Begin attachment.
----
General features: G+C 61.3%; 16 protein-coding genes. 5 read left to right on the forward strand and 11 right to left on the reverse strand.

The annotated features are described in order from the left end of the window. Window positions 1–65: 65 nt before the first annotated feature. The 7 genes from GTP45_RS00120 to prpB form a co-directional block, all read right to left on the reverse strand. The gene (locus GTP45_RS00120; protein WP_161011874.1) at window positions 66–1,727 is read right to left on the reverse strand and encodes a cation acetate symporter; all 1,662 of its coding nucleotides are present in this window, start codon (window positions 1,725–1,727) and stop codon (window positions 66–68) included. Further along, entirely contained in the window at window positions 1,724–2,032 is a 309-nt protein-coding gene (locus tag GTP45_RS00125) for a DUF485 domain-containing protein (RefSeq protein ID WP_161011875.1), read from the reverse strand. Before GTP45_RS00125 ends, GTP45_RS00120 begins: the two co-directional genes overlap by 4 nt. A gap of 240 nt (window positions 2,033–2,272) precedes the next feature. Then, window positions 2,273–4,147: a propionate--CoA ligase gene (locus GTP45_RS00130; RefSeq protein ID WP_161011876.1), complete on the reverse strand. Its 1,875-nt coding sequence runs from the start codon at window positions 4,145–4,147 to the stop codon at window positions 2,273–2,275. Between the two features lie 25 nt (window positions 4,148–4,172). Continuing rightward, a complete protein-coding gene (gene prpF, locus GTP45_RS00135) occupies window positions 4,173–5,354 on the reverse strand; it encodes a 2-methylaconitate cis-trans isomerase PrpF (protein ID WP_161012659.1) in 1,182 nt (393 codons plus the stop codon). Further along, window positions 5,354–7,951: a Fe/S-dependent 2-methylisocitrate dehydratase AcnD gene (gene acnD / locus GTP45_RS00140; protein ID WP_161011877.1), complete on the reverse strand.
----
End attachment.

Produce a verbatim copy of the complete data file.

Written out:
General features: G+C 61.3%; 16 protein-coding genes. 5 read left to right on the forward strand and 11 right to left on the reverse strand.

The annotated features are described in order from the left end of the window. Window positions 1–65: 65 nt before the first annotated feature. The 7 genes from GTP45_RS00120 to prpB form a co-directional block, all read right to left on the reverse strand. The gene (locus GTP45_RS00120; protein WP_161011874.1) at window positions 66–1,727 is read right to left on the reverse strand and encodes a cation acetate symporter; all 1,662 of its coding nucleotides are present in this window, start codon (window positions 1,725–1,727) and stop codon (window positions 66–68) included. Further along, entirely contained in the window at window positions 1,724–2,032 is a 309-nt protein-coding gene (locus tag GTP45_RS00125) for a DUF485 domain-containing protein (RefSeq protein ID WP_161011875.1), read from the reverse strand. Before GTP45_RS00125 ends, GTP45_RS00120 begins: the two co-directional genes overlap by 4 nt. A gap of 240 nt (window positions 2,033–2,272) precedes the next feature. Then, window positions 2,273–4,147: a propionate--CoA ligase gene (locus GTP45_RS00130; RefSeq protein ID WP_161011876.1), complete on the reverse strand. Its 1,875-nt coding sequence runs from the start codon at window positions 4,145–4,147 to the stop codon at window positions 2,273–2,275. Between the two features lie 25 nt (window positions 4,148–4,172). Continuing rightward, a complete protein-coding gene (gene prpF, locus GTP45_RS00135) occupies window positions 4,173–5,354 on the reverse strand; it encodes a 2-methylaconitate cis-trans isomerase PrpF (protein ID WP_161012659.1) in 1,182 nt (393 codons plus the stop codon). Further along, window positions 5,354–7,951: a Fe/S-dependent 2-methylisocitrate dehydratase AcnD gene (gene acnD / locus GTP45_RS00140; protein ID WP_161011877.1), complete on the reverse strand.